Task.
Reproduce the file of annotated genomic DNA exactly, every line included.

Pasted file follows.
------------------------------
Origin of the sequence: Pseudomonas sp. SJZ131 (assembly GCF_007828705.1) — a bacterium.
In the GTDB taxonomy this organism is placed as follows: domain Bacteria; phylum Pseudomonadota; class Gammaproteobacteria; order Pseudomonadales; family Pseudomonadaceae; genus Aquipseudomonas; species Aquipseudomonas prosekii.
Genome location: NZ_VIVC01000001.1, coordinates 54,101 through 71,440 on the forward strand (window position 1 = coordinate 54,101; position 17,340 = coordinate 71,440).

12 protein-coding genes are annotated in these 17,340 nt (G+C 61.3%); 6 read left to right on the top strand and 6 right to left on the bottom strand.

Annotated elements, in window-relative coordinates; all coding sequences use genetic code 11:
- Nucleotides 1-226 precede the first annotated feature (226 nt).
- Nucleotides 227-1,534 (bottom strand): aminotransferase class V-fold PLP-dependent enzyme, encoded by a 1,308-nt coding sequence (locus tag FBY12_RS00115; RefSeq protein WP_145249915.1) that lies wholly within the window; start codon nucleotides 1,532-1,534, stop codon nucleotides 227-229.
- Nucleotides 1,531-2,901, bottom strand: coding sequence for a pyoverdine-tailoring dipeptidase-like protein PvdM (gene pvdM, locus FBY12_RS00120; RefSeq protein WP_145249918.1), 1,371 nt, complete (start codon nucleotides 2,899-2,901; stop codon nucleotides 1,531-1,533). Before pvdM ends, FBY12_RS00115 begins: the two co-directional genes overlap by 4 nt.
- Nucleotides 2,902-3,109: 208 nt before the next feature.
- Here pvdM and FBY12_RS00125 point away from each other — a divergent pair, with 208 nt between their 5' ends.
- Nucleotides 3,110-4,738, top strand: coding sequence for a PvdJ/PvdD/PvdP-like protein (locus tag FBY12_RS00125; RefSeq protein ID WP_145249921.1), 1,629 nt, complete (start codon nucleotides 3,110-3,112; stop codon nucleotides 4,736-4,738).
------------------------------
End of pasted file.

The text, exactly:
Origin of the sequence: Pseudomonas sp. SJZ131 (assembly GCF_007828705.1) — a bacterium.
In the GTDB taxonomy this organism is placed as follows: domain Bacteria; phylum Pseudomonadota; class Gammaproteobacteria; order Pseudomonadales; family Pseudomonadaceae; genus Aquipseudomonas; species Aquipseudomonas prosekii.
Genome location: NZ_VIVC01000001.1, coordinates 54,101 through 71,440 on the forward strand (window position 1 = coordinate 54,101; position 17,340 = coordinate 71,440).

12 protein-coding genes are annotated in these 17,340 nt (G+C 61.3%); 6 read left to right on the top strand and 6 right to left on the bottom strand.

Annotated elements, in window-relative coordinates; all coding sequences use genetic code 11:
- Nucleotides 1-226 precede the first annotated feature (226 nt).
- Nucleotides 227-1,534 (bottom strand): aminotransferase class V-fold PLP-dependent enzyme, encoded by a 1,308-nt coding sequence (locus tag FBY12_RS00115; RefSeq protein WP_145249915.1) that lies wholly within the window; start codon nucleotides 1,532-1,534, stop codon nucleotides 227-229.
- Nucleotides 1,531-2,901, bottom strand: coding sequence for a pyoverdine-tailoring dipeptidase-like protein PvdM (gene pvdM, locus FBY12_RS00120; RefSeq protein WP_145249918.1), 1,371 nt, complete (start codon nucleotides 2,899-2,901; stop codon nucleotides 1,531-1,533). Before pvdM ends, FBY12_RS00115 begins: the two co-directional genes overlap by 4 nt.
- Nucleotides 2,902-3,109: 208 nt before the next feature.
- Here pvdM and FBY12_RS00125 point away from each other — a divergent pair, with 208 nt between their 5' ends.
- Nucleotides 3,110-4,738, top strand: coding sequence for a PvdJ/PvdD/PvdP-like protein (locus tag FBY12_RS00125; RefSeq protein ID WP_145249921.1), 1,629 nt, complete (start codon nucleotides 3,110-3,112; stop codon nucleotides 4,736-4,738).